Random Act of Kindness

I live in the San Francisco Bay Area where bridge tolls sometimes are paid by strangers.  One day as I drove up to the Golden Gate Bridge to pay my toll, the teller told me that the car in front of me paid my $6 bridge toll. This simple random act of kindness caught me by surprise. The person in front me did not assess if I could or could not pay my toll. They simply acted from their heart.  Since then I started doing the same thing. I found myself paying other peoples bridge tolls and giving money to the homeless and children organizations when I felt moved to. 

In reflecting on the enormous challenges I have faced as an independent publisher, and the random act of kindness in funding that has come my way has been an ethereal and spiritual experience.  Both of our subscribers and advertisers have helped us continue to donate over 15 million print copies of Diabetes Health magazine to communities in need of education.

A Time to Help Others

There are many wonderful non-profits that reach out to the general public to selflessly help people in need. If you would like to be an Angel to a child at camp, help a women get a scholarship to the Diabetes Sisters conference or supply a person in need with diabetes supplies, here are 3 organizations that will use your donations to help people with diabetes. 



I fell in love with the Diabetes Education Camping Association back in 2000. Their primary focus is to bring together children in camps to provide the best away from home experience. They are staffed with a stellar team that include healthcare professionals.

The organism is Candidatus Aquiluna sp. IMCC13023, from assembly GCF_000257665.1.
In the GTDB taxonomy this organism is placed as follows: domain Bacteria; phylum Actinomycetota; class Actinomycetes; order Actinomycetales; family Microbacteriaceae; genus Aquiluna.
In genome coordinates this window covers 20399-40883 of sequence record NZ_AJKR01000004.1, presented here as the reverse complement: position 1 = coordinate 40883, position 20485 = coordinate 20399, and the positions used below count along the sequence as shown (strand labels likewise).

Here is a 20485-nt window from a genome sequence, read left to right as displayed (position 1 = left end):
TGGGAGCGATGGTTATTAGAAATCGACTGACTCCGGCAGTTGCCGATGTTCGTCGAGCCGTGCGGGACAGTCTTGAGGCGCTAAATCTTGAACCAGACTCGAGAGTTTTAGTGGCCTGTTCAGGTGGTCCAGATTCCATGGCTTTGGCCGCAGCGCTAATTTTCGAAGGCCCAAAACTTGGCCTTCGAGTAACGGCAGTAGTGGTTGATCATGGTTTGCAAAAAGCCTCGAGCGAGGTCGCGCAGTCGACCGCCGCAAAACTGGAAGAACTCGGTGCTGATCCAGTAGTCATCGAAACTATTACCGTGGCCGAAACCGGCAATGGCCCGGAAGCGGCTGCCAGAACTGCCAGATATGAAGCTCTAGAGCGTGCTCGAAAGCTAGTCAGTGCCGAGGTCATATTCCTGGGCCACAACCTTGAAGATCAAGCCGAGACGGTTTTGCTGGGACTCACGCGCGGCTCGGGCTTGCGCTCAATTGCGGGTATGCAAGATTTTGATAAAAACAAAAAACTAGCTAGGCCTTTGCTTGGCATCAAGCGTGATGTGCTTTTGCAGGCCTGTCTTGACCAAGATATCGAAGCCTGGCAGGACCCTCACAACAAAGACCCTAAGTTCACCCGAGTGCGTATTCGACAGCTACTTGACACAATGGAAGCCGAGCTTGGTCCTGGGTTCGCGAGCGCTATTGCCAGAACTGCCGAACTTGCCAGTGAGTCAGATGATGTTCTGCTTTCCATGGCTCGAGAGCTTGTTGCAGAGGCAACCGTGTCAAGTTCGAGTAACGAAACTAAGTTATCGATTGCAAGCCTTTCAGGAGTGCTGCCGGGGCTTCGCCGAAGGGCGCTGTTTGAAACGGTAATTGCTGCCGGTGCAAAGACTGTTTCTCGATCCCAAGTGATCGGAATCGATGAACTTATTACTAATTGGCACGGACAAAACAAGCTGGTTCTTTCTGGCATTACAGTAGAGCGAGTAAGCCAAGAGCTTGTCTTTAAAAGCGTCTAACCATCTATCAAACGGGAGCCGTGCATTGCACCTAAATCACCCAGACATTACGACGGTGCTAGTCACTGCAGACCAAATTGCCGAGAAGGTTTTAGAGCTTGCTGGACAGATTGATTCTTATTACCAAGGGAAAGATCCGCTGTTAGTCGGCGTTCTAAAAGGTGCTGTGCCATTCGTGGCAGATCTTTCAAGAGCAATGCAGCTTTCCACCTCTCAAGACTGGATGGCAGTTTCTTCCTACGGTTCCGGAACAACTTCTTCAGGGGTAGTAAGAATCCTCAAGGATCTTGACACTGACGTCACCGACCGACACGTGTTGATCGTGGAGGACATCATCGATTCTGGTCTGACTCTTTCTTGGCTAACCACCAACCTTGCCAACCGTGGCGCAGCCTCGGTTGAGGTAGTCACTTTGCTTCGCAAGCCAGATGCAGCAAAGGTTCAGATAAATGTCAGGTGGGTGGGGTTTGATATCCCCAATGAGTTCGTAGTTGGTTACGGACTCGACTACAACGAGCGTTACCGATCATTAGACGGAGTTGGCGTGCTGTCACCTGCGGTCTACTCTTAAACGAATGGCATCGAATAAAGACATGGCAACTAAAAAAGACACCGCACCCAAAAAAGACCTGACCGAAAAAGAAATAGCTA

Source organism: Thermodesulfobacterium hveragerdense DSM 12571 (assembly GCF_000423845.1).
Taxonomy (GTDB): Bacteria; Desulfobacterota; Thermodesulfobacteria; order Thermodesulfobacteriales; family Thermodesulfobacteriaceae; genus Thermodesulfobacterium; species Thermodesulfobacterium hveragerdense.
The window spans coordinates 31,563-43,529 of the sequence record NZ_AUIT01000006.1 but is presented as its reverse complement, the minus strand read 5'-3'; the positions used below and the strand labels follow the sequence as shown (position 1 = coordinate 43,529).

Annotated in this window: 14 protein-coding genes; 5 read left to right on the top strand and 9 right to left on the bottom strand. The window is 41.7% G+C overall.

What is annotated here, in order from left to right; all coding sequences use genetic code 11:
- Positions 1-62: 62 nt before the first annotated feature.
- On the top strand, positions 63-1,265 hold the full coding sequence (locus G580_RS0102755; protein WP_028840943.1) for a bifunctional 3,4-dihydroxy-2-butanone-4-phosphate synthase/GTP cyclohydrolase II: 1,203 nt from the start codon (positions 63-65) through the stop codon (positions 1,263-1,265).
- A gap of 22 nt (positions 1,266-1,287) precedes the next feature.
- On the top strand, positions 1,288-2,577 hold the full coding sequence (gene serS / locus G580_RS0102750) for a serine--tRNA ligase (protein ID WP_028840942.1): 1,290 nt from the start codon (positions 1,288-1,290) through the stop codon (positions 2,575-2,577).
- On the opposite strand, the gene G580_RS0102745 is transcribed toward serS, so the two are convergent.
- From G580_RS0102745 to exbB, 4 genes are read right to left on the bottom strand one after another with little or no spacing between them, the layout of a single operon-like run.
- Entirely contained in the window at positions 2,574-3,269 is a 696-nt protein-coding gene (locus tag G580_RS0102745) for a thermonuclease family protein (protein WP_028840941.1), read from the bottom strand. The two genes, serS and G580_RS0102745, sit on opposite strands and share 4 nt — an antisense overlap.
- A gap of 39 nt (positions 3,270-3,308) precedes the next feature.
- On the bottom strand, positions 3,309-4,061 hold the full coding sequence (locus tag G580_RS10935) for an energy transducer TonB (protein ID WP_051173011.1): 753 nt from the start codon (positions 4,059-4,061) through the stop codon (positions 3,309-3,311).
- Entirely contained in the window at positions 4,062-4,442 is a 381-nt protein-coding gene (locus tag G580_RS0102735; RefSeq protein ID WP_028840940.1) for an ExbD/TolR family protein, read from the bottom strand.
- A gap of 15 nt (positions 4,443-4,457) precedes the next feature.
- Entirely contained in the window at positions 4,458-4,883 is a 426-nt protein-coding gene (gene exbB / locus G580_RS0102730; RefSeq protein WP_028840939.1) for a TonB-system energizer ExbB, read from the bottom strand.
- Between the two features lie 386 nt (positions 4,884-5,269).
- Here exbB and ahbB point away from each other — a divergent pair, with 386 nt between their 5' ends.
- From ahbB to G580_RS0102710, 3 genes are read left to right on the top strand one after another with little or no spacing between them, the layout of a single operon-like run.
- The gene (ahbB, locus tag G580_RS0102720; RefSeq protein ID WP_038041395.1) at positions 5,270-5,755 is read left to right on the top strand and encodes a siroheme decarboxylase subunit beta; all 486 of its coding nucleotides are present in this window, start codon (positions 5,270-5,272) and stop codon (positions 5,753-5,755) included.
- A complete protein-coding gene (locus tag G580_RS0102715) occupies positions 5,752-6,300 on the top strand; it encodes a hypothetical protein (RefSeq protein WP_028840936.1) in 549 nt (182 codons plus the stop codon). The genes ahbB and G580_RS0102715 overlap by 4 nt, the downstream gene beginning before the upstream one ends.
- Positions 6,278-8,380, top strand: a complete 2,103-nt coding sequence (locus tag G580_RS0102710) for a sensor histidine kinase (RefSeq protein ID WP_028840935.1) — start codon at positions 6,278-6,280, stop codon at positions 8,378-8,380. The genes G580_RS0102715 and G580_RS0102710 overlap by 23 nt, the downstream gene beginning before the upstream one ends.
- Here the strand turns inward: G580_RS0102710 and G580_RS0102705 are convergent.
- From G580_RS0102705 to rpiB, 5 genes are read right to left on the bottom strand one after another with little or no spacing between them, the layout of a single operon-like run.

Children with diabetes come to these camps from communities where they are perceived as the anomaly.  The camp experience gives these same children the opportunity to be the norm.  Imagine, every child waking up 

and doing the same thing throughout the day.

Parents find relief, knowing that their children with diabetes will be safe and well supervised in their absence.



Charles Ray III was diagnosed with diabetes at a time when he could not afford the supplies he needed to take care of himself.  Luck had it; he resembled a famous NBA player. People confused him with a professional athlete and consequently donated diabetes supplies to him. It paid to look like someone famous.

Charles’s firsthand experience as someone that wanted to take care of his diabetes and lacked the resources to do so; is what inspired him to start his non-profit. 

The purpose of CR3 is to get supplies to motivated people with diabetes who can not afford to test or go on an insulin pump. What I find unique about his site is that you can go online and choose whom to support by reading their profile. You can make a one-time donation or a monthly donation and know exactly who will benefit from your kind gesture.

Diabetes Sisters


Founder Brandy Barnes brings a unique and a caring voice to women with diabetes.  Her mission is to encourage other women with diabetes to meet on a regular basis to eliminate the isolation she once felt.  These meetings are supports groups, which her organization refers to as  “pods”. You can go online to see if there is a pod near you or how to start your own pod.  

Her annual conferences are extremely fun and affordable.  She also offers scholarships to women that want to attend and cannot afford it.

You can watch this short video of Brandy’s 2014 Los Angeles conference

To get a sense of what you might experience. This video takes 10 seconds to load- https://diabeteshealth.com/tv/play/227.html

Help these outstanding non-profits help others by donating what you can. No donation is too small. I also would love it if you went to our Facebook – https://www.facebook.com/TheDiabetesHealth  and tell us what you decide to do as random act of kindness.

Margaret Mead’s wisdom is a great reminder to us all when she says,

“Never doubt that a small group of thoughtful, committed, citizens can change the world. Indeed, it is the only thing that ever has.” 

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